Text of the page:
After suffering three years of displacement, Baghdad Belt residents are returning to their homes in droves, Iraqi officials told Diyaruna.
The Baghdad Operations Command has cleared the area circling the Iraqi capital of "Islamic State of Iraq and Syria" (ISIS) elements and destroyed their hideouts, which posed a threat to the security of the capital.
At the directive of Prime Minister Haider al-Abbadi, "1,200 families have returned to their original areas of residence in al-Ersan, and 110 families to al-Harkawi", south and south-west of Baghdad, the command said in a statement.
On October 18th, the command announced that 3,000 families have returned to their homes west of Baghdad, notably in Albu Alwan.
Additionally, 620 displaced families have returned to al-Saadan, al-Ersan and al-Khudair south of Baghdad, the command said two days earlier.
Reduced terror activity
Iraqi forces are paying great attention to Baghdad Belt areas and have made "extraordinary efforts in the hunt for ISIS cells and supporters", said Baghdad provincial council member Ghalib al-Zamili.
The military operations there have helped consolidate security and reduce the militants’ activity to a great extent, he said, which has been reflected in the improved security situation in the capital.
"After tightening security and clearing the area of improvised explosive devices (IEDs) and mines, the conditions are now ripe for the return of residents to their homes and the rehabilitation of services," he told Diyaruna.
Residents have returned to most areas adjacent to the capital, said al-Zamili, adding that they have undergone security checks to ensure no ISIS militants have infiltrated their ranks.
He stressed the residents' critical role in maintaining security.
"The co-operation of the tribesmen and their participation in eliminating terror threats is crucial," he said.
"The return of displaced residents to the Baghdad Belt after a long wait is undoubtedly a positive move," said security expert Jassim Hanoun.
"We must work to win [the trust of] local residents and strengthen their security role as they know their areas and can identify strangers and monitor suspects," he told Diyaruna.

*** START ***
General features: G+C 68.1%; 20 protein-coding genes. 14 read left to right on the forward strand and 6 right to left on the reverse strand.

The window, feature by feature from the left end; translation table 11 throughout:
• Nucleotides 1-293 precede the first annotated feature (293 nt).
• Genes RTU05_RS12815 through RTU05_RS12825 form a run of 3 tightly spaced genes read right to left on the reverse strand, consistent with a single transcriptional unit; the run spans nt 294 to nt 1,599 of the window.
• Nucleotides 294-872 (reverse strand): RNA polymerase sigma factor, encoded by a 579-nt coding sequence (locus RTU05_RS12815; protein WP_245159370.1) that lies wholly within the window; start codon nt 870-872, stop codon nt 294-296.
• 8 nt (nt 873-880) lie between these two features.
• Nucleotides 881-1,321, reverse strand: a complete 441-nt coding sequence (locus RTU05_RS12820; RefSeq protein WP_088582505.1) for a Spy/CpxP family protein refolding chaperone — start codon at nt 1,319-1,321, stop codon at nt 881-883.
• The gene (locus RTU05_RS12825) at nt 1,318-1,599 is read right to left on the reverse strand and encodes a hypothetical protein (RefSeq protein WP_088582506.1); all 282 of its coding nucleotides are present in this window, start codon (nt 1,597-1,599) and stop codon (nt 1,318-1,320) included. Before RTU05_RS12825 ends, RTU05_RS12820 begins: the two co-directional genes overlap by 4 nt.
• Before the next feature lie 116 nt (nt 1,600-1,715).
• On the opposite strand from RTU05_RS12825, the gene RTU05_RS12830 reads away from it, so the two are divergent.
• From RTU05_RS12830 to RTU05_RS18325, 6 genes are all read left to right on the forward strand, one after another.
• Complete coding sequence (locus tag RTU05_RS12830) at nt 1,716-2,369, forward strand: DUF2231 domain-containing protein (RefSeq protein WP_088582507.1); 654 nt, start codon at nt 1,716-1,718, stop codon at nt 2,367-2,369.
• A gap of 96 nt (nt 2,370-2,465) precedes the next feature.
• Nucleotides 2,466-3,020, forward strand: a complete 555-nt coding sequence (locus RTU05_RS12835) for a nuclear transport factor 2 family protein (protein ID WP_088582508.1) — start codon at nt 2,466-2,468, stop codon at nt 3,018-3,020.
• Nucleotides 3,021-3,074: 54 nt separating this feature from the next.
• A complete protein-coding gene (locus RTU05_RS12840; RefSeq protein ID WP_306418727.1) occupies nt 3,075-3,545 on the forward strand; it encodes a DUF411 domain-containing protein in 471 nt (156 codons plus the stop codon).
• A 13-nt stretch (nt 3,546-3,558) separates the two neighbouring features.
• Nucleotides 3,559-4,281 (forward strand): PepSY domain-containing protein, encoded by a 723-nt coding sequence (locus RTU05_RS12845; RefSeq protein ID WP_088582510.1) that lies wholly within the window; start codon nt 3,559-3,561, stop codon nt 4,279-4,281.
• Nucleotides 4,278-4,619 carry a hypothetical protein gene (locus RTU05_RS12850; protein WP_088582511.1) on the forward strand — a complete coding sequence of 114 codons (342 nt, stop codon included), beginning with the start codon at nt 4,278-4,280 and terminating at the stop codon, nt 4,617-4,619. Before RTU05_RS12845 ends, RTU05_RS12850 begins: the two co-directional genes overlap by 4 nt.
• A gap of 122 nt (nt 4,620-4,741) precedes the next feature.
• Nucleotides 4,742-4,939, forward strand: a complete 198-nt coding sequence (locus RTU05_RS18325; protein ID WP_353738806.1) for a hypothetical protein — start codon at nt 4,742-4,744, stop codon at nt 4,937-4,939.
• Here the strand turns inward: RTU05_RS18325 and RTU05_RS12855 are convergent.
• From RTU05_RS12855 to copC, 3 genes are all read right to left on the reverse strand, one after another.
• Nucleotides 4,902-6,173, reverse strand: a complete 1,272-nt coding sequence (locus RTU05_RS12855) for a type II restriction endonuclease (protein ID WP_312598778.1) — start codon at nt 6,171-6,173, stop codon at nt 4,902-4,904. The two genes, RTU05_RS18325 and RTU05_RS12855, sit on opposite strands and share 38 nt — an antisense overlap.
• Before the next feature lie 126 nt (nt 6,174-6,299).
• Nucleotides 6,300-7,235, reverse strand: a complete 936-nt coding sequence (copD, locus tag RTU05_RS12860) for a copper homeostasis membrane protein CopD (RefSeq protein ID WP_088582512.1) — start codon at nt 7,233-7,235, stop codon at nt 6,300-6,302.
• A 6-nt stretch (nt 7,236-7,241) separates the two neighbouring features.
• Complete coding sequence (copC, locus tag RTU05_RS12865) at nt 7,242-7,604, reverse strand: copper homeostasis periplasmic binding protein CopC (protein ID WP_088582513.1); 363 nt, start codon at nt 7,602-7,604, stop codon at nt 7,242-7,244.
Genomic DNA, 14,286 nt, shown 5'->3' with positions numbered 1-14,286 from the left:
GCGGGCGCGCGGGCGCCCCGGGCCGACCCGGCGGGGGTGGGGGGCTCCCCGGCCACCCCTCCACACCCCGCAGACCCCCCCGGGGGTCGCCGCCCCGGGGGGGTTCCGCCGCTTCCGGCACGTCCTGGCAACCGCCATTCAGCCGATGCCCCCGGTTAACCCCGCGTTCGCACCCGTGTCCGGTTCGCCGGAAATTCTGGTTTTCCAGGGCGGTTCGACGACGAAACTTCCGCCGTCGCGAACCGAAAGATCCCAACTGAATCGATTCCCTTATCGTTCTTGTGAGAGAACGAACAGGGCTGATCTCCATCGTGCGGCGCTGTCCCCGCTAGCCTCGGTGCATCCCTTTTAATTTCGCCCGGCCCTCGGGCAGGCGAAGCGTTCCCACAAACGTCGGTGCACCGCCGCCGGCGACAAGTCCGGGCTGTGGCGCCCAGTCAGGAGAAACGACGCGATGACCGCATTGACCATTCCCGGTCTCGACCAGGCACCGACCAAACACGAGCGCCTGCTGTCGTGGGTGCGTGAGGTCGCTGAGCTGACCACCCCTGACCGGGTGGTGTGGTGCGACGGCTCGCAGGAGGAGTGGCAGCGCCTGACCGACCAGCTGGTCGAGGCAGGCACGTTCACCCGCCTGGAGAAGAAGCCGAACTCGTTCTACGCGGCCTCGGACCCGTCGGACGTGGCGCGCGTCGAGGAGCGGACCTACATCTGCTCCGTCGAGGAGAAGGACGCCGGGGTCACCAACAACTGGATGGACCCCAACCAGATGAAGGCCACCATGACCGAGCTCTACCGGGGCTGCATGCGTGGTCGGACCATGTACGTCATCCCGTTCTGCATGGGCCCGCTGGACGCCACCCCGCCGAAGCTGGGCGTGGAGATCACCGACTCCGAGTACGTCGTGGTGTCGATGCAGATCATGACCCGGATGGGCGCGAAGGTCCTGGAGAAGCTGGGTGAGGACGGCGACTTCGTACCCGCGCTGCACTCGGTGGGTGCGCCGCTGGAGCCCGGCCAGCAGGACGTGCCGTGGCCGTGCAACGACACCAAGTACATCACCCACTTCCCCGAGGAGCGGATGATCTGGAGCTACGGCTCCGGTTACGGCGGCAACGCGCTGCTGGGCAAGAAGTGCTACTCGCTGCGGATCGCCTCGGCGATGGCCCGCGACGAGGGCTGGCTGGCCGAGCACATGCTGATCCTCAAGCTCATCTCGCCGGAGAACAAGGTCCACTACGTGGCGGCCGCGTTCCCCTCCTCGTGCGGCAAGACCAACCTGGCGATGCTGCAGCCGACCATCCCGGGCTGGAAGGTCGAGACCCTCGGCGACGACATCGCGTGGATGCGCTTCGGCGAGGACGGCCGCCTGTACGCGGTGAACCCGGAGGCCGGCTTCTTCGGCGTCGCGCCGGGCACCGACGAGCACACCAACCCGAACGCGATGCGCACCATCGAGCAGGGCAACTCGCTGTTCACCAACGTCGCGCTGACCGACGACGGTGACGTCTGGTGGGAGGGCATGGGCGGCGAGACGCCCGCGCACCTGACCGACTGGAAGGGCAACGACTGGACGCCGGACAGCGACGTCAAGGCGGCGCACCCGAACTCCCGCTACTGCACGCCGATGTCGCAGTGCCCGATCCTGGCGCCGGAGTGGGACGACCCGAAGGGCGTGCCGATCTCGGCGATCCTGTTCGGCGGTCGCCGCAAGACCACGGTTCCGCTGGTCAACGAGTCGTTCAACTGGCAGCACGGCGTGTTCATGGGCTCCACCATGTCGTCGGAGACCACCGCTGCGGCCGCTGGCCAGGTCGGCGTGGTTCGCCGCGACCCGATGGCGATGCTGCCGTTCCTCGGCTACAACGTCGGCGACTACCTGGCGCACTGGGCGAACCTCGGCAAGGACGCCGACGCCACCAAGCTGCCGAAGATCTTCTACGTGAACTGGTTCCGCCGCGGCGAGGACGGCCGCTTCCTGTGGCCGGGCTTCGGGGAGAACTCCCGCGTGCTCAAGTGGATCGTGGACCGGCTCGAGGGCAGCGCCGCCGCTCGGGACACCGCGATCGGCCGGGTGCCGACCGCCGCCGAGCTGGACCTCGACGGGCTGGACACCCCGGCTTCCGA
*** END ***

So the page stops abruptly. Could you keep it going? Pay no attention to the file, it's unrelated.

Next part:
Updating security plans
"There is an urgent need to update security plans by relying on intelligence sources in tracking terrorist cells, deploying ambushes, and conducting surprise searches," Hanoun said.
Past security plans relied heavily on fixed checkpoints, he said, "which no longer pose a challenge to armed groups, as they know the areas where those points are deployed and can access residential areas in many [other] ways".
Hanoun called for establishing a special operations room to manage the security of Baghdad Belt areas, with the participation of all security, military and intelligence services.
Consolidating stability also requires improving services and promoting development," he said, noting that most of the belt areas are agricultural areas, which, if left untended, would become a fertile ground for terrorists.
Residents keen to maintain security
"Returning residents are ready to defend their areas," said Iraqi MP Iskandar Witwit, who serves on the parliamentary security and defence committee.
"These people have suffered badly from terrorism and displacement and do not wish to experience that again," he told Diyaruna.
Today they are more keen to stabilise their areas and support the security forces, he said.
Baghdad’s security is contingent on the security of its outskirts, Witwit said, adding that military operations continue in the capital’s belt, particularly in the orchards.
Ibrahim Taha, a 53-year-old resident who has returned to al-Ersan, expressed his gratitude to the security forces for clearing his area of ISIS elements.
"We pledge to our forces that we will be their best supporters and help them enforce the law and push away terrorism," he told Diyaruna.